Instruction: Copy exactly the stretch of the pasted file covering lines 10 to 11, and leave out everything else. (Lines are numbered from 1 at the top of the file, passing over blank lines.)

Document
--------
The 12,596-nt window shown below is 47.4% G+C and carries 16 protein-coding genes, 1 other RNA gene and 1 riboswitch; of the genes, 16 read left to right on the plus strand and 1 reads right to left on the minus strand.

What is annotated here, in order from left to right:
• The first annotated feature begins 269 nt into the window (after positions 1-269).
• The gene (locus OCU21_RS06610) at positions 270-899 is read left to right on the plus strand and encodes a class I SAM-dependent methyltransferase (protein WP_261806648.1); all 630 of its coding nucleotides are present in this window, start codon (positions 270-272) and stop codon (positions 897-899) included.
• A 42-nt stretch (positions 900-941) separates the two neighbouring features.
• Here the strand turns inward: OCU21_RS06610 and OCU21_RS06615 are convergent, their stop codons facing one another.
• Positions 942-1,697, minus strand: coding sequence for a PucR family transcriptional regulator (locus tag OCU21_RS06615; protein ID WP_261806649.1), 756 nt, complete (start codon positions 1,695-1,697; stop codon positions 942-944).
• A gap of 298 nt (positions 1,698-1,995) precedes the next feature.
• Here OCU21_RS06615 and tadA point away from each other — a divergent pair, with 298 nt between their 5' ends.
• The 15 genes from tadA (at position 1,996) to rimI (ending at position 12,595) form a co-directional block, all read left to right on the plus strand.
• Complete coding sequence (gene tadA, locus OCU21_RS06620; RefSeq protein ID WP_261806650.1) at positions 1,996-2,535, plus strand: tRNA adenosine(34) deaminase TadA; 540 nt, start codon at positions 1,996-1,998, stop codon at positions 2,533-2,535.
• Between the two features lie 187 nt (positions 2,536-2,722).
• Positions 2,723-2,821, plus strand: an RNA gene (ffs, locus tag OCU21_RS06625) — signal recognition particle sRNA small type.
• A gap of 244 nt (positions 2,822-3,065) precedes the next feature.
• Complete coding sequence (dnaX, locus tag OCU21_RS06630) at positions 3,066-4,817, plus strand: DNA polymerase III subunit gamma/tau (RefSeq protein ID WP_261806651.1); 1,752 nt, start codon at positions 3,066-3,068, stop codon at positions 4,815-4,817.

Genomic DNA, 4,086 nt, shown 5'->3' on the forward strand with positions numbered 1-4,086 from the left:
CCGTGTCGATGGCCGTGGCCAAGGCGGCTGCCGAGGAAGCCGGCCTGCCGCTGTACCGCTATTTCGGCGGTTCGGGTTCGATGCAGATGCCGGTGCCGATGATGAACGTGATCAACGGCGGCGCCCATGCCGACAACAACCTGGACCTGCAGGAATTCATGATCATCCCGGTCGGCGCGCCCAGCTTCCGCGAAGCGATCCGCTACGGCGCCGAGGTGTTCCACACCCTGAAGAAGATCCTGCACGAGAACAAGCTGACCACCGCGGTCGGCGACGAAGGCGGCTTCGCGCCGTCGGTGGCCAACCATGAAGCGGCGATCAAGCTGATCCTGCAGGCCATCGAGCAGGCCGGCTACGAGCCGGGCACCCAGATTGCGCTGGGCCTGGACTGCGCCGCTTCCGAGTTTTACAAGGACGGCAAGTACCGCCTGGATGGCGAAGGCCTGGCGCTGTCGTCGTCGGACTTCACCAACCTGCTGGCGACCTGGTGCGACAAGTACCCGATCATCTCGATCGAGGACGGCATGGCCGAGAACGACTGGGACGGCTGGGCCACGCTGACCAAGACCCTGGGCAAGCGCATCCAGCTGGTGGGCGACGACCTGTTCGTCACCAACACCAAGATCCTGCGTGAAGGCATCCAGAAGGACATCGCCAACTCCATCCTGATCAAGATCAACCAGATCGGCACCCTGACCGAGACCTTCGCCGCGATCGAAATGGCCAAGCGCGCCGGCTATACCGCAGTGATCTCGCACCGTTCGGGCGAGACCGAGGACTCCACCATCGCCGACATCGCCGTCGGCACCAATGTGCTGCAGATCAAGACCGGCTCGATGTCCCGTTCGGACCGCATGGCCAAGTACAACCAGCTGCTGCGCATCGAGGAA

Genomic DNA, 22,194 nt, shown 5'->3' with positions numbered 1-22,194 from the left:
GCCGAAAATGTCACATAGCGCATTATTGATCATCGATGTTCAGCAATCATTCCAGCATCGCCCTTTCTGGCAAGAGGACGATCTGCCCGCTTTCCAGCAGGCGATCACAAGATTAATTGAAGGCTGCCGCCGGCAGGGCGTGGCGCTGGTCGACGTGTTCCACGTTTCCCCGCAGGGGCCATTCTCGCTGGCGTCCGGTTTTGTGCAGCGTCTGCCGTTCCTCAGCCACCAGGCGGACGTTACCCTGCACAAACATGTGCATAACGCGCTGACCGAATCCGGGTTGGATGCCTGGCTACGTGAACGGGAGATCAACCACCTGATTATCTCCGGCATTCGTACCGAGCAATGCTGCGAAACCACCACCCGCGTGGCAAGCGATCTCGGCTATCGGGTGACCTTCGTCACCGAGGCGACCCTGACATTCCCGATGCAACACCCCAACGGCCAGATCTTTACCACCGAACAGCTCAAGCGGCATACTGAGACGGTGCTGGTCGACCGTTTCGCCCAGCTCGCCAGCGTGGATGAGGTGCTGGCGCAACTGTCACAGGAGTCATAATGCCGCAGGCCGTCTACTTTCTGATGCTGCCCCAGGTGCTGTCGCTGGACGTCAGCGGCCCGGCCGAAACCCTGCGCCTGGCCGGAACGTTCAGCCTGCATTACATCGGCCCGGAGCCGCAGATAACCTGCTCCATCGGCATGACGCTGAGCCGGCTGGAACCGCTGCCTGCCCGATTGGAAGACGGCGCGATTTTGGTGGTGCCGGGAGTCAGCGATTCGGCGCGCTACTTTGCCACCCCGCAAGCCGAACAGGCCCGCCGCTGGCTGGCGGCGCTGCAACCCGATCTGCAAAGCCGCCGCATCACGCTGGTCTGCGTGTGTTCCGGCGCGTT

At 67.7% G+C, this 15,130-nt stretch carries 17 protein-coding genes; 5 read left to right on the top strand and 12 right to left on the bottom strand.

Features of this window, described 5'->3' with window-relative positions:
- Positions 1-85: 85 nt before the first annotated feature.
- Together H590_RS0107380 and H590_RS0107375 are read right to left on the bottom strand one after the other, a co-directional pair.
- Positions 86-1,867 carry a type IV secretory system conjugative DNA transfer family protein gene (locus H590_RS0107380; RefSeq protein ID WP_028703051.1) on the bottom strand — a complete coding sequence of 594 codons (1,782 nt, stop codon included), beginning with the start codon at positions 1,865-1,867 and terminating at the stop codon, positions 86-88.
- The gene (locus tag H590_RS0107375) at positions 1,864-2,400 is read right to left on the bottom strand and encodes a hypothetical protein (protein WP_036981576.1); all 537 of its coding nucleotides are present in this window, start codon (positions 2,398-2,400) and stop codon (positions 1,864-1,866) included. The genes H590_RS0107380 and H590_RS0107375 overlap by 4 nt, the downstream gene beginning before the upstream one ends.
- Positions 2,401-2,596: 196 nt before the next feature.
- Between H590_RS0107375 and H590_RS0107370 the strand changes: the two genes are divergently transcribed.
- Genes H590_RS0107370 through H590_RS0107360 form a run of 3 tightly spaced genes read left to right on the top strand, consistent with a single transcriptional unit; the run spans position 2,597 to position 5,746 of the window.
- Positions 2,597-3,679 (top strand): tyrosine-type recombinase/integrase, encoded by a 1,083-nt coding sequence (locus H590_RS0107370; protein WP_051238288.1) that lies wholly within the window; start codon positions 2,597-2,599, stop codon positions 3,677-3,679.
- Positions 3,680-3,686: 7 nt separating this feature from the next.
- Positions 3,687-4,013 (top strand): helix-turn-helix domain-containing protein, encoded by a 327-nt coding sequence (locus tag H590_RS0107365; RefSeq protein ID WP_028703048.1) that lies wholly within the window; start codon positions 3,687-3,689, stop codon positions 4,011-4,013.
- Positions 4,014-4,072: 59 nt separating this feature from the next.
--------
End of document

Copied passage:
• The 15 genes from tadA (at position 1,996) to rimI (ending at position 12,595) form a co-directional block, all read left to right on the plus strand.
• Complete coding sequence (gene tadA, locus OCU21_RS06620; RefSeq protein ID WP_261806650.1) at positions 1,996-2,535, plus strand: tRNA adenosine(34) deaminase TadA; 540 nt, start codon at positions 1,996-1,998, stop codon at positions 2,533-2,535.